The answers seemed to be that NPS, the fine arts commissions and other stakeholders wanted veto power over such improvements, and certainly expected to have an "advise and consent" function as stakeholders of the avenue. So while they seemed to say the DC had jurisdiction and that they couldn't legally prevent DC from making safety improvements, they certainly expected to be consulted and expected that DC wouldn't do anything without their approval.

Got it? DC can do what it wants to improve safety. Except they can't. Sort of.

So the guy from the mayor's office who said on one of the TV news reports that DC couldn't improve safety for bikes on the avenue because it would be illegal and that would be breaking the law was apparently wrong. (Also, a candidate for douche of the week?) DC does, according to last night's presentation, seem to have the jurisdiction to make safety improvements.

However, NPS and the fine arts commission seemed to imply that even if they didn't have absolute veto power over DC's ability to make safety changes, that they certainly expected full consultation and that DC wouldn't do anything without their approval. The implication was that if DC did make bike lane improvements without their sign off, that DC would face some consequence, although what the consequence would be wasn't clear.

Overall, I was pleased that NPS was considering handing over some responsibility for the road to the BID, because the BID might have a lot more money and know-how, and energy to continue to improve the avenue in all dimensions. However, it still seems like DC and the feds are pointing across each other over who has responsibility for the needed safety improvements.

In my opinion, what really needs to happen for PA Ave to be a truly grand ceremonial avenue, as envisioned by past and current plans, is to go back to 3 traffic lanes instead of 4 in most place, and re-separate the median bike lanes like they were originally. That would allow the avenue to breathe, give pedestrians more haven space without conflicting with bikes, and provide plenty of space to design high-quality and view enhancing anti u-turn barriers. -Jeff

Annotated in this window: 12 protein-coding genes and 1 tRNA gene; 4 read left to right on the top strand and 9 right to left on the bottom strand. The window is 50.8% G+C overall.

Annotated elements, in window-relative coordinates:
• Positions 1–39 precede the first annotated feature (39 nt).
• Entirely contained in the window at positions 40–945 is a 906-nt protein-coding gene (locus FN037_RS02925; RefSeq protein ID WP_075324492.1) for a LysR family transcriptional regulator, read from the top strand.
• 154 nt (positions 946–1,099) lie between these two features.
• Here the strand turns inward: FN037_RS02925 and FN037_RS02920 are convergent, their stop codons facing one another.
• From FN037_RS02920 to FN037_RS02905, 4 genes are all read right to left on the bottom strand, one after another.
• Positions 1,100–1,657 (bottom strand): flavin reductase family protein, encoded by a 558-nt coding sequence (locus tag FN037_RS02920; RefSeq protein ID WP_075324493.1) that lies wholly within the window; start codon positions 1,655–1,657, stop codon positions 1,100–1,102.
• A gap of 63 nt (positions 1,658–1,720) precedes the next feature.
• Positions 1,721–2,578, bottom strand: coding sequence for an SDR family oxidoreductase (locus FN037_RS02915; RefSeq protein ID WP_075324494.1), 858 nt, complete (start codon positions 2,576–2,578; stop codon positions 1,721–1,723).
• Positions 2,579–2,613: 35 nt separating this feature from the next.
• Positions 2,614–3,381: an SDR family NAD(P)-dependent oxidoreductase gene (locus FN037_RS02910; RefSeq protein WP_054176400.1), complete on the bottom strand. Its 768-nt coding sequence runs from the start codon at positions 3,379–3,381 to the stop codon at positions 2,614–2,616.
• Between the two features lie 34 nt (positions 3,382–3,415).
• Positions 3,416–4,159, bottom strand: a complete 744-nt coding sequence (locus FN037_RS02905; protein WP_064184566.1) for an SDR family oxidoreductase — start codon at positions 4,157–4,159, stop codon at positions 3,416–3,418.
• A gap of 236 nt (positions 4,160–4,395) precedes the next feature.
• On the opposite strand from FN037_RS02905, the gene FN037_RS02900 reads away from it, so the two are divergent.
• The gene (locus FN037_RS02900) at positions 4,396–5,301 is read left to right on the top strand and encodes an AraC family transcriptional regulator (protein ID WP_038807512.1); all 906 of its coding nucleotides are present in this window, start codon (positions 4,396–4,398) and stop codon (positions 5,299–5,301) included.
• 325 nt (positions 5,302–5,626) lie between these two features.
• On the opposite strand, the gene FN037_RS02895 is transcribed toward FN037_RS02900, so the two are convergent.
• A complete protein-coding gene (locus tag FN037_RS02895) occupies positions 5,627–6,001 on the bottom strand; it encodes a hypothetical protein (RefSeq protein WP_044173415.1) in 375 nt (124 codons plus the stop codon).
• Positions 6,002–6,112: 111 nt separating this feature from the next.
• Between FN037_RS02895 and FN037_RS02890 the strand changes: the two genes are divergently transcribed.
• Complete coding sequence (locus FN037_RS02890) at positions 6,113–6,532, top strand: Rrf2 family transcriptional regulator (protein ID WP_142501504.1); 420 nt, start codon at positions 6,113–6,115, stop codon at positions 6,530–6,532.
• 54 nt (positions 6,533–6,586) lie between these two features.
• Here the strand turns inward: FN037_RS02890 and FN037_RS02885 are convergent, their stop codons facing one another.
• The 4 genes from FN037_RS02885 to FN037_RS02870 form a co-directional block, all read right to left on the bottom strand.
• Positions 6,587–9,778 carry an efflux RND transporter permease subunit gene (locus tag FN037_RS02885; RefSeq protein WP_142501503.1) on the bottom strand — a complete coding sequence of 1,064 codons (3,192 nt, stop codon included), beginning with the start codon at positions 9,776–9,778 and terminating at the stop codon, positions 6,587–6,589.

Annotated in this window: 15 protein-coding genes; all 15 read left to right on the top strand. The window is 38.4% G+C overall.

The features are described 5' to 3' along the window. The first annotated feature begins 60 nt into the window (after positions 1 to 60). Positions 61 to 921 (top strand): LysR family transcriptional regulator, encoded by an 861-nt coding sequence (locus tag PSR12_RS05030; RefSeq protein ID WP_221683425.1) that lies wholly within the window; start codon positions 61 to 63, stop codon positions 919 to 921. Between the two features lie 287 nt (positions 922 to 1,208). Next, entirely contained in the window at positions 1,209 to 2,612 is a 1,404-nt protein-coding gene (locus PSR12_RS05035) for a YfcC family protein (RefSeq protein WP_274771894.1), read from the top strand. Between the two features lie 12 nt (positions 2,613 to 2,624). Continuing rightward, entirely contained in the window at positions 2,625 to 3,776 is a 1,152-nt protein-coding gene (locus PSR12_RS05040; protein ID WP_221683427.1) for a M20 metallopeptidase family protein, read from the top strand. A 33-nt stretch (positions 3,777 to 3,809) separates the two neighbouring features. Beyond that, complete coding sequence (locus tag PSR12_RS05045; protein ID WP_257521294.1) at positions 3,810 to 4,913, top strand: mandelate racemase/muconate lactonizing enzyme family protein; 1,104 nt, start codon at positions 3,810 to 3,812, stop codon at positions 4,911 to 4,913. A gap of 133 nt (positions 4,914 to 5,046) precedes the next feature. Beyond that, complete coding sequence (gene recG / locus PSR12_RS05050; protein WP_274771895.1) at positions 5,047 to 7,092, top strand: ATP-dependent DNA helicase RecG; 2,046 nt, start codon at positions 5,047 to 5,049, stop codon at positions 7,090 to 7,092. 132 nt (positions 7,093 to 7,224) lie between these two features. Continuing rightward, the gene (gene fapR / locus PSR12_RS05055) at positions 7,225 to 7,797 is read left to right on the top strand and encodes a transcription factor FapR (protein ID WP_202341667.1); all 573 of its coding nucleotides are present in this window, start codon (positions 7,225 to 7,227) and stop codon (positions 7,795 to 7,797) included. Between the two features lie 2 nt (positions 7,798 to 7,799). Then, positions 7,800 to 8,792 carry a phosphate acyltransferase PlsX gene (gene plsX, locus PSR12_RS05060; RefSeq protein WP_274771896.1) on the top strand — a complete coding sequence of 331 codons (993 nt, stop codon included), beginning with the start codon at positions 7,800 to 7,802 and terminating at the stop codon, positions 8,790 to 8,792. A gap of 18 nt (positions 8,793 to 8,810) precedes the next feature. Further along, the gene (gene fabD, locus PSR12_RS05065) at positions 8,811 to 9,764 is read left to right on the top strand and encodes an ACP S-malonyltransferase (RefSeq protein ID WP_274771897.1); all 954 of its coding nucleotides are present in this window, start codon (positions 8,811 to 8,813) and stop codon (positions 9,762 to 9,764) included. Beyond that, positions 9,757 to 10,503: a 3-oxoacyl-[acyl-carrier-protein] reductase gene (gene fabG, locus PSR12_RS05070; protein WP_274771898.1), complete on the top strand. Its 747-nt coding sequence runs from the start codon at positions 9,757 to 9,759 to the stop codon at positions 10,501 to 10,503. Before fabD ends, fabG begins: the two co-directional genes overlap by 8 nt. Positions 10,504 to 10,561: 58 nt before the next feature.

Thanks for the report.

A great report yes. Extremely consistent with the slides NPS prepared: it was clear the jurisdictional EA etc... were totally mum on the cycle track, uturns etc... and made no mention whatsoever of the Fine Arts Commission.

Pedro Ribeiro's "we can't just go breaking the law" statement was pretty antagonistic, on top of being wrong. It seemed to belittle the fundamental questions and marginalize the people concerned with them, which is not compatible with the positions we've heard from the mayor, most council members, the DC DOT, and the MPD - among others.

What I heard last night sounded much more reasonable than I expected, and only retained quite understandable reservations that naturally come with a focus area that (currently) involves at least eight agencies. While NPS and NCPC would certainly have strong concerns if DC intended to implement plans that aren't compatible with other goals for the Pennsylvania Avenue Historic Site/Area/District/whatever, (I'll paraphrase just a little, but the statement was pretty close to this):

"DC has full authority over everything that happens in the roadway, and can do anything short of selling it."

Full stop.

The Penn Ave bike lanes reads like Mayor Gray not wanting to be seen as too pro-biking, too much like Fenty. Mayors are usually happy to flex some muscle.